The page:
Proclaimed the Assumption of the Blessed Virgin into heaven on November 1, 1950.
On October 3, 1953, at the 6th International Congress on Penal Law, he urged adoption by all civilized nations of a code of international criminal law to punish war criminals, including those responsible for starting unjust wars and mass deportations of civilian populations.
Excommunicated Juan Perón for his arrests of church officials, 1955.
Signed concordats with Spain (1953) and the Dominican Republic (1954).
Named Saint Casimir the patron saint of all youth.
Canonized 34 saints, including: Margaret of Hungary, Gemma Galgani, Mother Cabrini, Catherine Labouré, John de Britto, Joseph Cafasso, Louis de Montfort, Nicholas of Flue, Joan of France, Duchess of Berry, Vincent Strambi, Maria Goretti, Dominic Savio, Pope Pius X, Peter Chanel, Mary Euphrasia Pelletier, Michael Garicoits, Jeanne de Lestonnac, Anthony Mary Claret, Bartolomea Capitanio, Vincenza Gerosa, Ignatius of Laconi.
Beatified 6, including: Justin de Jacobius and Rose Venerini
Throughout his tenure, Pope Pius XII only held two consistories to create new cardinals. The first, held on on February 18, 1946, elevated a record 32 new cardinals (surpassed by John Paul II in 2001, with 34), and put an end to 500+ years of Italians being a majority in the College of Cardinals The second consistory was held in 1953.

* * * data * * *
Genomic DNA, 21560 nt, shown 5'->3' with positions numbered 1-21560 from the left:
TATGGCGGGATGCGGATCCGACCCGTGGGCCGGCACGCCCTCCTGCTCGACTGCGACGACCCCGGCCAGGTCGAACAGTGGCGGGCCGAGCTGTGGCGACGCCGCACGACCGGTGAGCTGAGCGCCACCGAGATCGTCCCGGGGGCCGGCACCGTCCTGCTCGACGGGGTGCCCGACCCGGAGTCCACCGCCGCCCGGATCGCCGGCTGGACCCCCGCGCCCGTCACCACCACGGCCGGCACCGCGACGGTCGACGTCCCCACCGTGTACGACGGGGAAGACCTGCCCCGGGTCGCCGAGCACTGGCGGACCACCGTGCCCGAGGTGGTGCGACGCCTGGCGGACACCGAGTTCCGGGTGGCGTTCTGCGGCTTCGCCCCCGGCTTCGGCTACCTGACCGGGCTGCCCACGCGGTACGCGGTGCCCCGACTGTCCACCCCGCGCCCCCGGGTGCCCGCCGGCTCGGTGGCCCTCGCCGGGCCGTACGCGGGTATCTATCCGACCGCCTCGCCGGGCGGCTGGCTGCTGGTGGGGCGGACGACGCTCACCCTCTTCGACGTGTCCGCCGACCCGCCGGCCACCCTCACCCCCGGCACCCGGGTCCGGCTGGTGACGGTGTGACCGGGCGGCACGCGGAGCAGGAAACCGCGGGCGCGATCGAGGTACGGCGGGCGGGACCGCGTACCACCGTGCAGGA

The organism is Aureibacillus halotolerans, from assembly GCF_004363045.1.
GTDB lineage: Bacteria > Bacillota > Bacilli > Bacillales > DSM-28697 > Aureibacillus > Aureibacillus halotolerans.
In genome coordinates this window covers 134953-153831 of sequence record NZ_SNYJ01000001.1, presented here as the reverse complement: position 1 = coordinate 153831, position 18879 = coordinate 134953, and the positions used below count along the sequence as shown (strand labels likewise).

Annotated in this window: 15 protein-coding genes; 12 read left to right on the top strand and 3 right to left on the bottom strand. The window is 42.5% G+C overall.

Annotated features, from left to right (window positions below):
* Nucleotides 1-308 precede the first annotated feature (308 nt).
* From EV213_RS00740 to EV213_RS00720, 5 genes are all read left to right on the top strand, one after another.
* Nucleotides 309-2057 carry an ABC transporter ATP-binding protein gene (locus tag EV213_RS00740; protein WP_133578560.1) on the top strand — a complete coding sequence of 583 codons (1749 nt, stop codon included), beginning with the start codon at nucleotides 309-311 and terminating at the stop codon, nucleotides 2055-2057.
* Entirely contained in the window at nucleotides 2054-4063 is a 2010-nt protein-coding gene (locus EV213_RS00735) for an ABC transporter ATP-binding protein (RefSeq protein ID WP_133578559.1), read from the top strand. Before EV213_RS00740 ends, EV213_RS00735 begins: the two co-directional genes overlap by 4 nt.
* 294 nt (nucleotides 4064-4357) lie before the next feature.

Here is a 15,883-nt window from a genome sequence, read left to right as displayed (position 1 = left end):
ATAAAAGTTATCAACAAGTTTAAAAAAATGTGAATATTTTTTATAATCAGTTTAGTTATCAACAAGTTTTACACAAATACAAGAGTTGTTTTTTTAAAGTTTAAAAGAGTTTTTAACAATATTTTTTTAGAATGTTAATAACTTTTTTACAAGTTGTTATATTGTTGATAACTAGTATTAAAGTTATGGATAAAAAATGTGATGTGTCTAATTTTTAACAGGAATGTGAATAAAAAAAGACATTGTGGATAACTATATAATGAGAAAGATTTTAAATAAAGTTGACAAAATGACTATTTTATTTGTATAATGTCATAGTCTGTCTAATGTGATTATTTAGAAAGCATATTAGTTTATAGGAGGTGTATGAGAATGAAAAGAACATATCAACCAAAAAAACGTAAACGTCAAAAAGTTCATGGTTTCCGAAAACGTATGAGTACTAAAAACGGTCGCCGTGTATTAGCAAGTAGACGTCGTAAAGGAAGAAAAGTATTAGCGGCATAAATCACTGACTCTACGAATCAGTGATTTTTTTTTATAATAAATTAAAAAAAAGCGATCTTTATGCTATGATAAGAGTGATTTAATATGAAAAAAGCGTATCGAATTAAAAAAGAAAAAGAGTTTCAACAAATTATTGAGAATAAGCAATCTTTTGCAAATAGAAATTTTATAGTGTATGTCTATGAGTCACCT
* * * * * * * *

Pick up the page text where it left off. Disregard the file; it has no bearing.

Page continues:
Death and Veneration
Pope Pius XII died on October 9, 1958, in Castel Gandolfo, the papal summer residence. He was succeeded by John XXIII.
The canonization process progressed to the venerable stage on September 2, 2000, under Pope John Paul II. The Boy Scouts of America's highest Catholic emblem is named for him.
Library > Religion
and Mythology > Christian
Denominations > Catholic Church > History
This page was last updated on June 21, 2017.